Earlier this month, afritin another important step towards upgrading the already impressive production at the Uis tin mine in Namibia.
The company is nearing the end of a drilling program designed to upgrade the resource to support an expanded production scenario that will bring tantalum and, most importantly, lithium into the equation in a major way.
For many years in the second half of the twentieth century, Uis was one of the most important mines in Namibia and one of the most important tin mines regionally, if not globally.
The tin price crash of the 1990s put an end to Afritin’s Uis mine, but it has now recovered and money is pouring in
Times are changing, however, and the tin price crash that put an end to tin mining in Cornwall in the late 1990s, so did Uis’ wages.
But then, a few years later, Afritin’s chief executive Anthony Viljoen came up with a group of young, energetic entrepreneurs.
They planned to reboot and were just young and fresh enough to think it would work, contradicting the prevailing wisdom in the fledgling mining industry which says that tin work is best left to the big boys. .
But Viljoen recognized what he saw at Uis as a “once-in-a-lifetime opportunity,” and he wasn’t about to let it end up as a footnote on a mining major’s spreadsheet.
Fast forward a few years and tin production is well established. That box can be checked, money is coming in and a track record of success is being built.
But now there’s a new twist, one that none of the oldies ever predicted. When Uis first had surgery, lithium was of no use to anyone. But boy has that changed.
Lithium remains one of the few commodities still firmly in bull market territory after all the ups and downs in the markets over the past few months.
That’s good news for Afritin. Because in addition to the tin and some tantalum, Uis also contains a very significant amount of lithium.
‘This source is going to be something very special,’ says Viljoen. “It is one of the top five sources of tin, lithium and tantalum worldwide. Our target resource is 200 million tons of ore.’
Usually, when lithium, tin and tantalum are found together in pegmatite mineralization, the structures are narrow and quite short.
But in Namibia, the ore from Afritin is hundreds of meters thick and goes hundreds of kilometers further. That makes it both one of the largest stand-alone tin ores and one of the largest stand-alone lithium ores anywhere in the world.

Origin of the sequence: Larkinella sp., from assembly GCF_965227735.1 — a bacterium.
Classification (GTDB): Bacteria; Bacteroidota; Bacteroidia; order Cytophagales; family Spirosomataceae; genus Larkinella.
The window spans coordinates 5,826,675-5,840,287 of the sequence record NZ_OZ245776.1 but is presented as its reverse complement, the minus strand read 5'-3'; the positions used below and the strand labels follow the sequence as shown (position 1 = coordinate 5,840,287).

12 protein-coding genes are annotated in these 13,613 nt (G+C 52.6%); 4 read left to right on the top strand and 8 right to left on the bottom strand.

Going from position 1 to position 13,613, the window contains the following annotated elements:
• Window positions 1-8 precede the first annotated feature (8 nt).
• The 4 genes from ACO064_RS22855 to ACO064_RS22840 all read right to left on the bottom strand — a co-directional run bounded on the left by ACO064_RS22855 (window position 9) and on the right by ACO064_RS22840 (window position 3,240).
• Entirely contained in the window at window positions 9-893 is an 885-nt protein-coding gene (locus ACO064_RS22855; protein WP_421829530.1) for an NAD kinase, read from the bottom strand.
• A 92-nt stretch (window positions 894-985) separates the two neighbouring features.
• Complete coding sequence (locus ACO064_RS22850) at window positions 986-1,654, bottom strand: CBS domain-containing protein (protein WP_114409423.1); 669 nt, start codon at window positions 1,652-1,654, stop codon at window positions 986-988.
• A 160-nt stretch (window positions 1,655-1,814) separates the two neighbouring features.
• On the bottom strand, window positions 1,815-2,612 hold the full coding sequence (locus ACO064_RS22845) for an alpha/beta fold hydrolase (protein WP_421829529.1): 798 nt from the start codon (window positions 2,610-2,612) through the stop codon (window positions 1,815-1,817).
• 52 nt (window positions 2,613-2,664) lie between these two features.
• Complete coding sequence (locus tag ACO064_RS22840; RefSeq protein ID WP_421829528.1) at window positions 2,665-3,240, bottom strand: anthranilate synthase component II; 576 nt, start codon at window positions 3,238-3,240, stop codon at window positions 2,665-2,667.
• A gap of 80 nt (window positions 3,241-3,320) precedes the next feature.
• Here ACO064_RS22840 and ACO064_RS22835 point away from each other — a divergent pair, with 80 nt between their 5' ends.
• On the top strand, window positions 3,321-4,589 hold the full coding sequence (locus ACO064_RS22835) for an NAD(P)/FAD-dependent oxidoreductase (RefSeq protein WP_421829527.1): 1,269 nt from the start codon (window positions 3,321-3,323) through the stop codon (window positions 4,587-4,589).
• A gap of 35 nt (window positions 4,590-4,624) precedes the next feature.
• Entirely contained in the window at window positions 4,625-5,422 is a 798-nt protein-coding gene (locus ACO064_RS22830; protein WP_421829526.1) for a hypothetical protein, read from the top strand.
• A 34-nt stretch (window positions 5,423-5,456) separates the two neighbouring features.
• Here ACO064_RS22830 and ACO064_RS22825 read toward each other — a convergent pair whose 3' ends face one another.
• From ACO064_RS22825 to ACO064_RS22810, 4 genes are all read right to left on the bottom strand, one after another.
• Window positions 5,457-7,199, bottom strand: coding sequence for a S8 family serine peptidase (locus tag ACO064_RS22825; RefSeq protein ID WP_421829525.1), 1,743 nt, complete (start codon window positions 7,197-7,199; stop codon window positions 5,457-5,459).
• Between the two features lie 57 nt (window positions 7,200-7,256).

Quite simply, this means that the company will most likely be able to mine its lithium for free, with all costs borne by the sale of tin.
And if that wasn’t enough, it all happens very quickly.
With tin manufacturing already in place, the company has already overcome many of the potential hurdles other young start-ups face.
It knows the government, it knows the logistics, it knows the geology and to a large extent also knows the processing involved.
Officially, the plan to bring the lithium into the equation is called Phase 2 of development at Uis, with Phase 1 largely complete.
And if anyone questions the importance of the foundation Afritin laid at Uis with the completion of this first phase, consider that the operation had an EBITDA margin of about 50 percent at one point in the past year.
This is a business that is already running in a meaningful way and with plans to get much, much bigger.
Well, firstly, there is the planned expansion of the raw material from the existing 71.5 million tons to that 200 million tons.
Some of the money raised recently will go towards the completion of that work, which in itself will form the basis for further detailed economic research.
But Aftritin already has an idea of the parameters it will likely deal with once phase 2 is active.
An earlier preliminary economic assessment put the project’s net present value at $2 billion and an internal rate of return of 75 percent.
Those figures are based on plans to process 10 million tons of ore per year over a 14-year mining life, to produce a total of just under 275,000 tons of tin, 17,300 tons of tantalum and 1.1 million tons of lithium dioxide.
In this scenario, lithium would make up just over 60 percent of sales, with projected annual EBITDA of over $600 million and margins of over 64 percent.
These are big ticket numbers, so it’s perhaps somewhat surprising that the required capital expenditure is set at a relatively modest $440 million.
In the world of junior mining, such a number would of course be unattainable for most companies.
But not like that, Afritin. For starters, this is a business that is being built piecemeal. Market cap has already risen to over £60 million (at 4.1 pence) in recent years and was significantly higher than that for much of the summer.
Some value is already being recognized and the gap between market capitalization and project financing does not seem as unbridgeable as to some.
But more to the point, as the latest funding round points out, the likely funding partners are already in place.
Big names like Standard Bank and Orion have come on board in what is still relatively early for such an operation. Why? – because they want to get in position when the real action starts.
And that fits well with Viljoen’s approach.
“We’re not going to take small steps,” he says. “We’re going to be pretty daring in what we do.”
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